What is Data Analytics?
Updated: Mar 25, 2022
A basic introduction to data analytics and the role of a data analyst.
First, what is data? Data is a collection of facts or information. And data analysis is how to use data to draw conclusions, and make predictions and decisions.
Data analytics, according to Investopedia, is the science of analyzing raw data to make conclusions about that information. In order words you are collecting data, and with it making informed decisions.
According to Google in its Data Analytics Professional Certificate Program there are 6 steps to analyzing data:
Ask questions and define the problem;
Prepare data by collecting and storing the information;
Process data by cleaning and checking the information;
Analyze data to find patterns, relationships, and trends;
Share data with your audience; and
Act on the data and use the analysis results.
And by using these six steps data can help reveal trends and metrics that would be lost in the mass of information. Especially today when most of our data is digital.
Data analysis helps businesses optimize their performance by making data-drive decisions because they are using facts to guide business strategy. Businesses use these analysis to improve processes, identify opportunities and trends, launch new products, serve customers, and make thoughtful decisions. The process typically begins with a problem that needs to be solved, then a data analyst comes in and uses it to uncover trends, patterns and relationships. From this the analyst suggests a data-drive strategy to solve the problem.
Data analytics is under the discipline of data science, which is defined as creating new ways of modeling and understanding the unknown by using raw data. Generally, there are three discipline: (1) machine learning where you focus on automation and using artificial intelligence; (2) statistics where you make a few important decisions under uncertainty; and (3) analytics where you analyze past data to make suggestions for future decisions, and is filled with ambiguity.
You've most likely analyzed data in your life. If you have a budget for your finances you've looked at past data (your bank statements, previous transactions) and you made a decision based off of it to spend only a certain amount of money. Or if you haven't sat down consciously and looked at past data you've identified patterns and relationships in your life, maybe you know how much sleep you need at night (at least 7 hours for me), or how you feel after eating certain foods, or when you're most productive.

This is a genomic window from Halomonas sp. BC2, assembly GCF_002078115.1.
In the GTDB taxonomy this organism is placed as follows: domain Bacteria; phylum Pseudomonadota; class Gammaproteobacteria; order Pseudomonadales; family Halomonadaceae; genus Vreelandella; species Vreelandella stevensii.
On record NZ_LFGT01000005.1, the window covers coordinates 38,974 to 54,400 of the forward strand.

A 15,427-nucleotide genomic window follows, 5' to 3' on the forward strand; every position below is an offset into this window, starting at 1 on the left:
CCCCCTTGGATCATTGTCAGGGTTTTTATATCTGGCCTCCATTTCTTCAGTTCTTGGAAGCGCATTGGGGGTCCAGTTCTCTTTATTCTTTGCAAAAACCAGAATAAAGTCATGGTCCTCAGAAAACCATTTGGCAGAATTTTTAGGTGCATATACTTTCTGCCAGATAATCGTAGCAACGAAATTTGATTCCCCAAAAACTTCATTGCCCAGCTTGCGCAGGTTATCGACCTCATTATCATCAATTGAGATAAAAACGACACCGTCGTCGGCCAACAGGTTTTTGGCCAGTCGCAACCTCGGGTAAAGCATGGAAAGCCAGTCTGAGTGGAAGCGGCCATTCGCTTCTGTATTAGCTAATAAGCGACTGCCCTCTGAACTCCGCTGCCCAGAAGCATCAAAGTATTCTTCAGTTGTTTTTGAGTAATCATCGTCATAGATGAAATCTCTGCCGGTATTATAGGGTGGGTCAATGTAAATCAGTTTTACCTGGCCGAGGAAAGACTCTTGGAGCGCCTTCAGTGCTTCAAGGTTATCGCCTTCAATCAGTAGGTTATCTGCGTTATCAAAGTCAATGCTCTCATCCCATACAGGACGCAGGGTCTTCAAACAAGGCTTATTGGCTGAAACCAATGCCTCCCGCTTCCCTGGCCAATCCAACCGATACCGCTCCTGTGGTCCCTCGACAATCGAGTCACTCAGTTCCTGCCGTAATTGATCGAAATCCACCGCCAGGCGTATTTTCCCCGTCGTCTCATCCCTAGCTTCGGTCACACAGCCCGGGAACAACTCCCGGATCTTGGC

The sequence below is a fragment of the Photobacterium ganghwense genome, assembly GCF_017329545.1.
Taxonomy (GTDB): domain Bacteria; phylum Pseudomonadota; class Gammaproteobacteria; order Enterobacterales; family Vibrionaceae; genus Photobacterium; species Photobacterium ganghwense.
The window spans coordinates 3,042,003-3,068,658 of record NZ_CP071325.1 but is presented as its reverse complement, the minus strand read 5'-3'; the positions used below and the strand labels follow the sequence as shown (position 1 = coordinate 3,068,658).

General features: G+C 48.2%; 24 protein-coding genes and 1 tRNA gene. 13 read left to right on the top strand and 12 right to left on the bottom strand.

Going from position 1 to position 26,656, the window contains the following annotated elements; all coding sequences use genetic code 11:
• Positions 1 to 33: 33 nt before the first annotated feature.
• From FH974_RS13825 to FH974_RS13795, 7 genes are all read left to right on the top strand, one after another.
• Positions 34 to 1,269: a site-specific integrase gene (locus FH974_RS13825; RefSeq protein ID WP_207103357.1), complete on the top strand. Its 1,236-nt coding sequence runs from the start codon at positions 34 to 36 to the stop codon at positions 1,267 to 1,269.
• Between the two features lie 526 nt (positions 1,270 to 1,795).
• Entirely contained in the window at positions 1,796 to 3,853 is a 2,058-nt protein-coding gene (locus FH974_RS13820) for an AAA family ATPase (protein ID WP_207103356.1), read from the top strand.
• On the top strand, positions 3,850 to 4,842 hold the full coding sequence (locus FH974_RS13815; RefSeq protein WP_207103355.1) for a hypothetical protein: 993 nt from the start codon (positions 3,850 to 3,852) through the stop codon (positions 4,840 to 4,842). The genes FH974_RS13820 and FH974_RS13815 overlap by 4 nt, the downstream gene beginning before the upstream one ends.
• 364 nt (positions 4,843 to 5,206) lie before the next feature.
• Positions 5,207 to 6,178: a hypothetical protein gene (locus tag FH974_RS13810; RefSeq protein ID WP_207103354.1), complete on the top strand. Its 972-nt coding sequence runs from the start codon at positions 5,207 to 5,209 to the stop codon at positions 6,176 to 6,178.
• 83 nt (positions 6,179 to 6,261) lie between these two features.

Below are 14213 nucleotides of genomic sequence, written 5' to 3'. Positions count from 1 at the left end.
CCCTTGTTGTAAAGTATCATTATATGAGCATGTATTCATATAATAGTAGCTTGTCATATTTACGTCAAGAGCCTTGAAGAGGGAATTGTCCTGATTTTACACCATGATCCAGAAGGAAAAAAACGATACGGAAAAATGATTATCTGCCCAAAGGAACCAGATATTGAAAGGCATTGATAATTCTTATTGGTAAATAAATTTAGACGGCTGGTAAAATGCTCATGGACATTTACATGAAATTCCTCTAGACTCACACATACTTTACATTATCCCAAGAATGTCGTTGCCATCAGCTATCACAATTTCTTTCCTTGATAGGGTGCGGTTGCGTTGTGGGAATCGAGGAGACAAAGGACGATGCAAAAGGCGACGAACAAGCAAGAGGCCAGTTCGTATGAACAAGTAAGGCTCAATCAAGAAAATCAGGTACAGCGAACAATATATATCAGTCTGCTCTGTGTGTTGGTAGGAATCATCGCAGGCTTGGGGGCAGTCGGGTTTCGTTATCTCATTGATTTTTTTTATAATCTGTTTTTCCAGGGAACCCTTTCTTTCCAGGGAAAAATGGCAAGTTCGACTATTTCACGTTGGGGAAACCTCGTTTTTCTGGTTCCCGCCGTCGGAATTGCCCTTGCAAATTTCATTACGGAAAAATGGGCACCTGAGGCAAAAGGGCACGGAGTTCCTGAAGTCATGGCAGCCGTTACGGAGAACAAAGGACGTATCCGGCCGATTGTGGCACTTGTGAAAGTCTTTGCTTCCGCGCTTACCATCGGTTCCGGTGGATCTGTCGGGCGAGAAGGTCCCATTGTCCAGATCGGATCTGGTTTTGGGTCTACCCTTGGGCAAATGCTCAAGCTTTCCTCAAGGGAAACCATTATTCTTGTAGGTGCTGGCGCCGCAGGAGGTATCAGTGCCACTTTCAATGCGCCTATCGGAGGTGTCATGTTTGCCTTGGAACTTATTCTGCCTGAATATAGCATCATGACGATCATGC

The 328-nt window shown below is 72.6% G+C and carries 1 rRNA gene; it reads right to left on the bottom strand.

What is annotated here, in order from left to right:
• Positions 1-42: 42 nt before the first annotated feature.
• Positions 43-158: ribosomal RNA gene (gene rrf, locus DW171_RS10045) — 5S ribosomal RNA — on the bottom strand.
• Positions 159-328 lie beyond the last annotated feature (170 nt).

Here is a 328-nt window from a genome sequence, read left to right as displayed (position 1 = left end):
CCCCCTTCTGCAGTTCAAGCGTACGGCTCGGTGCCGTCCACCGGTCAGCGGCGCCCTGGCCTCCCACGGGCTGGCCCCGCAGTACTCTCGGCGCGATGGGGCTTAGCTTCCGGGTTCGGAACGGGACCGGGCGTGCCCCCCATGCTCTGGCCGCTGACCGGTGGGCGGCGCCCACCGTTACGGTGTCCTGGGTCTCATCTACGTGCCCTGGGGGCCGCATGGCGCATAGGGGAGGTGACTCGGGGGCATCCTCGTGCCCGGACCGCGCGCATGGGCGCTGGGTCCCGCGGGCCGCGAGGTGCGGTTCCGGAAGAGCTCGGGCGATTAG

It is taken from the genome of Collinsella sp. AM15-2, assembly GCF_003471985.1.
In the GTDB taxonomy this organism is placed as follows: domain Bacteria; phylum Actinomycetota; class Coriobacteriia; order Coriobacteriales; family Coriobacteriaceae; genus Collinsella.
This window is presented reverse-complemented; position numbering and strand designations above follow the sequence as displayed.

Who are Data Analysts?
Data analysts are the people who analyze the data and help others make data driven decisions. They can work for a variety of different domains but the most common are in: healthcare, technology, and business. Typically data analysts not only have knowledge in mathematics/statistics along with the tools listed below, but they also have business/specific domain knowledge. For instance, a data analyst in the health care has not only statistical knowledge but they also have knowledge of the complex healthcare system, and maybe even a medical background as well.
Skills of Data Analysts
Skills can be broken up into two categories: hard skills and soft skills.
Hard skills refer to a person's knowledge and specific skills in their domain; and
Soft skills are character traits and interpersonal skills that characterize a person's relationship with other people.
Below I will list the hard/technical and soft skills data analysts typically have.
You have at least basic knowledge in these four skills:
Spreadsheets - columns and rows that contain data; common tools: Google Sheets and Microsoft Excel.
Structured Query Language (SQL) - used to store, organize, and analyze data, a language that can communicate with databases; a few of the languages are: MySQL, Microsoft SQL Server
Data Visualization - graphical representation of information; some specific tools are: Tableau, Microsoft Power BI
Programming Language - used for more advanced data analysis; common programming languages for Data Analysts are: R and Python
Soft skills tend to be overlooked in technical/STEM fields but they are just as important.
Problem solving - being able to figure out a problem quickly and efficiently
Teamwork - being able to work with a team to complete projects and tasks
Communication - being able to communicate with others about your findings, whether that be through presenting, emailing or talking with another person one-on-one
Essentially data analysts analyze data to help businesses make informed decisions. This article was also a way for me to practice technical writing, a skill I'm trying to develop. Let me know in the comments below or email me at email@example.com anything else you think I might've forgotten.